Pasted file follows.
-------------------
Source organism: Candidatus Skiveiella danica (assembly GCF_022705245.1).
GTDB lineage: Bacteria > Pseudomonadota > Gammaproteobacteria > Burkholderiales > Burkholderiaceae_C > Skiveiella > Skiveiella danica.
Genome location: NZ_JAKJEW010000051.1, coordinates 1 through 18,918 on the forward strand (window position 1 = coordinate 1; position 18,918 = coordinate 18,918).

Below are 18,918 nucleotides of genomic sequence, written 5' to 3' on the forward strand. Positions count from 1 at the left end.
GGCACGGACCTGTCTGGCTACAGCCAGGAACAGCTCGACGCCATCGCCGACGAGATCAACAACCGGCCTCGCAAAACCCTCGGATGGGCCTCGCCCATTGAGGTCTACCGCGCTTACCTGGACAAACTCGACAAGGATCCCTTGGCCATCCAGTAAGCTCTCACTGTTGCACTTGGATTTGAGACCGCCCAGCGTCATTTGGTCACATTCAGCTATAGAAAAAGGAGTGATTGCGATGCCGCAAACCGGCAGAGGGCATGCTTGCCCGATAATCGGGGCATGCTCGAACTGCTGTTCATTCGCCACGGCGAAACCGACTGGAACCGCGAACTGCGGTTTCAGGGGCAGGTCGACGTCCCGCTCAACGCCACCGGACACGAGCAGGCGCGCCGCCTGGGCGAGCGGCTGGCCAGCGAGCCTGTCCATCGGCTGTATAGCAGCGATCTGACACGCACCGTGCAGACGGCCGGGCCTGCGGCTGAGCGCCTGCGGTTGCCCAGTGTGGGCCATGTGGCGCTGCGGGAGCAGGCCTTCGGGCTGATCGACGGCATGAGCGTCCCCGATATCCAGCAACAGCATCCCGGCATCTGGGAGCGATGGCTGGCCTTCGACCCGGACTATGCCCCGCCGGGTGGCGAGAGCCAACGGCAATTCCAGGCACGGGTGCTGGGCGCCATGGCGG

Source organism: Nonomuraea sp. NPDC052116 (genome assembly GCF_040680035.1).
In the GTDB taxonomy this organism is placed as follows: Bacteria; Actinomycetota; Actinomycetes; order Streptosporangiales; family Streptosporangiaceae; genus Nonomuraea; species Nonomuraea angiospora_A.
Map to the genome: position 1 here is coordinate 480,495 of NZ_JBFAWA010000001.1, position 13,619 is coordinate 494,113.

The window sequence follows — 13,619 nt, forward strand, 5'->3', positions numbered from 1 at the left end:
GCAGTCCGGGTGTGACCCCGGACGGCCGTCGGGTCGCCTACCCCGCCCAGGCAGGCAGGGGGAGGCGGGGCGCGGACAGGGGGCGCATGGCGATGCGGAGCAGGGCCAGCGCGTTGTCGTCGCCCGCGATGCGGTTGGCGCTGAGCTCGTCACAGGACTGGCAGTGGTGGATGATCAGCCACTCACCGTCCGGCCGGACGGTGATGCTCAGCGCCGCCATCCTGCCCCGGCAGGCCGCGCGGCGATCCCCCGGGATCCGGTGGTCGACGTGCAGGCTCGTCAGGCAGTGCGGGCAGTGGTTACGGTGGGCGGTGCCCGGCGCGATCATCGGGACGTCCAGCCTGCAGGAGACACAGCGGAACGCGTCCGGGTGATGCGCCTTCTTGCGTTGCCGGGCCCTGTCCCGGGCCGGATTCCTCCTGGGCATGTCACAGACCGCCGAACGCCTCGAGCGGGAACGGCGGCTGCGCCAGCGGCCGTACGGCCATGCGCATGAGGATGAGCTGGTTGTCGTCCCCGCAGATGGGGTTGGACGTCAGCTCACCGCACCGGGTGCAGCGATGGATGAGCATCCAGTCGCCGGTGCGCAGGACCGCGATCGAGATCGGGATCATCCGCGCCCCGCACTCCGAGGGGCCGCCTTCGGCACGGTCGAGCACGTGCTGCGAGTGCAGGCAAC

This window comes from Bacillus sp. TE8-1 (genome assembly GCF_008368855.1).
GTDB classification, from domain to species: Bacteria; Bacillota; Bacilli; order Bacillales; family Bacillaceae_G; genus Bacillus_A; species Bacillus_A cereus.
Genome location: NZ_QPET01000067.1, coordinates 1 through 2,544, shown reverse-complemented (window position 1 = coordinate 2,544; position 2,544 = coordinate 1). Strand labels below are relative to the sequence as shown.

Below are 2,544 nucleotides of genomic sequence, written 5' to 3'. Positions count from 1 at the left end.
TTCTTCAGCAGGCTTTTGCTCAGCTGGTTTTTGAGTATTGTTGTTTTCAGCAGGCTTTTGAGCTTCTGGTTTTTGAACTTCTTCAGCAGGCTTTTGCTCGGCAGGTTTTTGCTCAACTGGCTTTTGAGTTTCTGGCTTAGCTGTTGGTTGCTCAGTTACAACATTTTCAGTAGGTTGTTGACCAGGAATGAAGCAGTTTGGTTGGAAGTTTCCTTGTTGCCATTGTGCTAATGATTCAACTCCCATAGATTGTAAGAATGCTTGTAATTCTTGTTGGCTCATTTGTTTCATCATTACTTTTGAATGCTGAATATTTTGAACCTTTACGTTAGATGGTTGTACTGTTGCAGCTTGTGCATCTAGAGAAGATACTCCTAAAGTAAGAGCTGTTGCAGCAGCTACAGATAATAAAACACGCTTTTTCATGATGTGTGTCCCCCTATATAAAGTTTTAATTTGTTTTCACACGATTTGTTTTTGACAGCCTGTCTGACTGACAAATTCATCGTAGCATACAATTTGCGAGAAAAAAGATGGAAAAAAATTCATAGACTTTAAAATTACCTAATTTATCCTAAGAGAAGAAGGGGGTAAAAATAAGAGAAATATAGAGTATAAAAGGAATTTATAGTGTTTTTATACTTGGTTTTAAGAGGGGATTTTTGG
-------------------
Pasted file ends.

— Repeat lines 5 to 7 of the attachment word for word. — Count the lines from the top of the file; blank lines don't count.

GGCACGGACCTGTCTGGCTACAGCCAGGAACAGCTCGACGCCATCGCCGACGAGATCAACAACCGGCCTCGCAAAACCCTCGGATGGGCCTCGCCCATTGAGGTCTACCGCGCTTACCTGGACAAACTCGACAAGGATCCCTTGGCCATCCAGTAAGCTCTCACTGTTGCACTTGGATTTGAGACCGCCCAGCGTCATTTGGTCACATTCAGCTATAGAAAAAGGAGTGATTGCGATGCCGCAAACCGGCAGAGGGCATGCTTGCCCGATAATCGGGGCATGCTCGAACTGCTGTTCATTCGCCACGGCGAAACCGACTGGAACCGCGAACTGCGGTTTCAGGGGCAGGTCGACGTCCCGCTCAACGCCACCGGACACGAGCAGGCGCGCCGCCTGGGCGAGCGGCTGGCCAGCGAGCCTGTCCATCGGCTGTATAGCAGCGATCTGACACGCACCGTGCAGACGGCCGGGCCTGCGGCTGAGCGCCTGCGGTTGCCCAGTGTGGGCCATGTGGCGCTGCGGGAGCAGGCCTTCGGGCTGATCGACGGCATGAGCGTCCCCGATATCCAGCAACAGCATCCCGGCATCTGGGAGCGATGGCTGGCCTTCGACCCGGACTATGCCCCGCCGGGTGGCGAGAGCCAACGGCAATTCCAGGCACGGGTGCTGGGCGCCATGGCGG

Source organism: Nonomuraea sp. NPDC052116 (genome assembly GCF_040680035.1).
In the GTDB taxonomy this organism is placed as follows: Bacteria; Actinomycetota; Actinomycetes; order Streptosporangiales; family Streptosporangiaceae; genus Nonomuraea; species Nonomuraea angiospora_A.